Disaster Recovery Plan: Learning to be Clutter-Free

I have spaces set up… but they are not used effectively!

I am a walking disaster area. That said, I am a fairly high-functioning one, but I am a disaster nonetheless. Allow me to be more precise: my classroom – the space I inhabit the most – is a complete mess 90% of the time. Papers are strewn about in all corners. Tools get placed in hidden nooks and are then forgotten about for months, usually after I have replaced them. Boxes of folders sit unused on the shelves. I don’t like it a bit.

Every summer, I spend several weeks trying to plan new systems of organization. I mount hanging folder organizers, label and color-coordinate class folders, buy dry-erase calendars, color-code my pens & Post-It notes. I plan out how I am going to use these tools. I look like I have my act together. Without fail, this all of this falls apart within the first month.

It could be worse – much worse. I am not a teacher who loses student work. I do have some paper-handling systems in place that really work. I even have people comment on how my desk is less of a disaster than most. However, to me, I feel surrounded by a sea of chaos. I cannot ignore work that needs to be done, and random stacks of paper makes me feel as though there is even more that needs to be done than there really is. I need a better system, and it needs to be one I can adhere to. I need to learn to be more organized in my teacher-life.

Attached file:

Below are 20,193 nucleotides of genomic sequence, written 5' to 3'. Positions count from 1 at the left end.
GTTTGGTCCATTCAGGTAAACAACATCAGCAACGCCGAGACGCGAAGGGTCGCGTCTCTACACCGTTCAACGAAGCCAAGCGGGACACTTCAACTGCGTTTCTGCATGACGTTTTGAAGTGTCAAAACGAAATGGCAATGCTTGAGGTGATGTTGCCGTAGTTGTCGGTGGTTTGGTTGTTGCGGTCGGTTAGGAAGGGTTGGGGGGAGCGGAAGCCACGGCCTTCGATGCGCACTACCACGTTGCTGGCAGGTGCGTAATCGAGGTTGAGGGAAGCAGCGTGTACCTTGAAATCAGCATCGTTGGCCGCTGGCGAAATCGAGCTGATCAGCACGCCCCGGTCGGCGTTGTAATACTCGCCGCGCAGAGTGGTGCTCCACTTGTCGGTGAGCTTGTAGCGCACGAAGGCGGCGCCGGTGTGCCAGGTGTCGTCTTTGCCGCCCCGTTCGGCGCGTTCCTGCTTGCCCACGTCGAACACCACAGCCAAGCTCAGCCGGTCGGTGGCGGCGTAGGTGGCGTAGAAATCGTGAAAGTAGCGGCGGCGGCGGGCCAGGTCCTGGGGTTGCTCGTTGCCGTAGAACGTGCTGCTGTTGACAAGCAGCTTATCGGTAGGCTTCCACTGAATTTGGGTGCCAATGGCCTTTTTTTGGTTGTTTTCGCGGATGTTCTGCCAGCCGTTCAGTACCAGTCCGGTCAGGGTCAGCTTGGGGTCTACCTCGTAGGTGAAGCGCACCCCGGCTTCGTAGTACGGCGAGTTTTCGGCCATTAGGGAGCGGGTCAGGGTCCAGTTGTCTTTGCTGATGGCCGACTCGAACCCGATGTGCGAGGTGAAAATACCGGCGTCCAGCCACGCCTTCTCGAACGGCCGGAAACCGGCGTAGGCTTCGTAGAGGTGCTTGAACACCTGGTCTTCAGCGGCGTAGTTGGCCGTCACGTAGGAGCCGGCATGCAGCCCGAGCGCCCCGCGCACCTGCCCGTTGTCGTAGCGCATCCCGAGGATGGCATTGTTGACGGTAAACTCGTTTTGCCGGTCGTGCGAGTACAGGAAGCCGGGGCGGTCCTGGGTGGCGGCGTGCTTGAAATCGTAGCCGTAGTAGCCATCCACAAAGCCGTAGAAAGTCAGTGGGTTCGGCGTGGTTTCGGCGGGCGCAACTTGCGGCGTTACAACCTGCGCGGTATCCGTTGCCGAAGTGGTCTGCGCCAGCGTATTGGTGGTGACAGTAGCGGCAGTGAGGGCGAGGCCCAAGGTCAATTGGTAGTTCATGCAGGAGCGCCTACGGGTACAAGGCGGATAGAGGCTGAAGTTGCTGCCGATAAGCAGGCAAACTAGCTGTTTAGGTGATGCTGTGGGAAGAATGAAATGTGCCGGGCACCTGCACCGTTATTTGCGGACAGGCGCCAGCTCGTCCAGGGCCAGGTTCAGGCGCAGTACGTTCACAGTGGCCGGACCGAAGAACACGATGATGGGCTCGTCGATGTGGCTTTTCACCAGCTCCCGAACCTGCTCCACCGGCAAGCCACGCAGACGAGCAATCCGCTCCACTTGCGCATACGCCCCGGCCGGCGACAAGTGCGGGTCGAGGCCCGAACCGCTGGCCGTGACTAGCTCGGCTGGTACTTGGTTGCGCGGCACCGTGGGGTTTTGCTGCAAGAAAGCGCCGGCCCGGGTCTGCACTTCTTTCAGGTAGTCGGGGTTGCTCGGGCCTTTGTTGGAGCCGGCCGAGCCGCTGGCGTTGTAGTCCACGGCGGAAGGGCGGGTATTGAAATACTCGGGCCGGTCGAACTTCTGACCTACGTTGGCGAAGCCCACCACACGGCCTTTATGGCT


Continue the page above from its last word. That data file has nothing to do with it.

I know what I want it to look like: papers – whether student work, assignment handouts, lesson plans, or random “teacher” mail – will not be in multiple places throughout the room. Specifically, I want all types of papers to have their own specific “homes.”

Student folders, numbered magnets, and period rosters with student names & numbers for easy reference.